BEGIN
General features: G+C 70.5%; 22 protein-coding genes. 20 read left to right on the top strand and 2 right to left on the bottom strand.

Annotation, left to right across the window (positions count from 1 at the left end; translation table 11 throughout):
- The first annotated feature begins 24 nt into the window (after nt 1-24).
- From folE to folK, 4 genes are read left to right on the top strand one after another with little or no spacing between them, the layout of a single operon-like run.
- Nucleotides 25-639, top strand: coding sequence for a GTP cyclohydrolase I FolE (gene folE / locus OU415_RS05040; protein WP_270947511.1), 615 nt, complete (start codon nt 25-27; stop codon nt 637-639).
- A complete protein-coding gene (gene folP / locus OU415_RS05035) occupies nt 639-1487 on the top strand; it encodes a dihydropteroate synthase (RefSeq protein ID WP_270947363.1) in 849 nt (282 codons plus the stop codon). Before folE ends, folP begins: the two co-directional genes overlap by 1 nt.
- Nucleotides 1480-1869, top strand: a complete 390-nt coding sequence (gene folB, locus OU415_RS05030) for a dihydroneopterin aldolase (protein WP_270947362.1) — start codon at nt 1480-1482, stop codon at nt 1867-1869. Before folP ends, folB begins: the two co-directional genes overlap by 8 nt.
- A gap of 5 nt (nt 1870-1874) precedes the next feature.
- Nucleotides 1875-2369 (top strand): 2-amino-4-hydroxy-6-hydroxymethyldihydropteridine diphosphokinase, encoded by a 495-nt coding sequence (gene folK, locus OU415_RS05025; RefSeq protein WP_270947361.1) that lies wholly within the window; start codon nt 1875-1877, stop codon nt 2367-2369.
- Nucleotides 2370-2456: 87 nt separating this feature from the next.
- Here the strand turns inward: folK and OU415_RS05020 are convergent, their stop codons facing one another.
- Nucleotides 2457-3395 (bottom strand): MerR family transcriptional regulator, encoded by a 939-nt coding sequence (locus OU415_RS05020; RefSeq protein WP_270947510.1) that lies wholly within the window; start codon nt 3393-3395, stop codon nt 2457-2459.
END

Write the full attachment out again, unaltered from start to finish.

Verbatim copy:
General features: G+C 70.5%; 22 protein-coding genes. 20 read left to right on the top strand and 2 right to left on the bottom strand.

Annotation, left to right across the window (positions count from 1 at the left end; translation table 11 throughout):
- The first annotated feature begins 24 nt into the window (after nt 1-24).
- From folE to folK, 4 genes are read left to right on the top strand one after another with little or no spacing between them, the layout of a single operon-like run.
- Nucleotides 25-639, top strand: coding sequence for a GTP cyclohydrolase I FolE (gene folE / locus OU415_RS05040; protein WP_270947511.1), 615 nt, complete (start codon nt 25-27; stop codon nt 637-639).
- A complete protein-coding gene (gene folP / locus OU415_RS05035) occupies nt 639-1487 on the top strand; it encodes a dihydropteroate synthase (RefSeq protein ID WP_270947363.1) in 849 nt (282 codons plus the stop codon). Before folE ends, folP begins: the two co-directional genes overlap by 1 nt.
- Nucleotides 1480-1869, top strand: a complete 390-nt coding sequence (gene folB, locus OU415_RS05030) for a dihydroneopterin aldolase (protein WP_270947362.1) — start codon at nt 1480-1482, stop codon at nt 1867-1869. Before folP ends, folB begins: the two co-directional genes overlap by 8 nt.
- A gap of 5 nt (nt 1870-1874) precedes the next feature.
- Nucleotides 1875-2369 (top strand): 2-amino-4-hydroxy-6-hydroxymethyldihydropteridine diphosphokinase, encoded by a 495-nt coding sequence (gene folK, locus OU415_RS05025; RefSeq protein WP_270947361.1) that lies wholly within the window; start codon nt 1875-1877, stop codon nt 2367-2369.
- Nucleotides 2370-2456: 87 nt separating this feature from the next.
- Here the strand turns inward: folK and OU415_RS05020 are convergent, their stop codons facing one another.
- Nucleotides 2457-3395 (bottom strand): MerR family transcriptional regulator, encoded by a 939-nt coding sequence (locus OU415_RS05020; RefSeq protein WP_270947510.1) that lies wholly within the window; start codon nt 3393-3395, stop codon nt 2457-2459.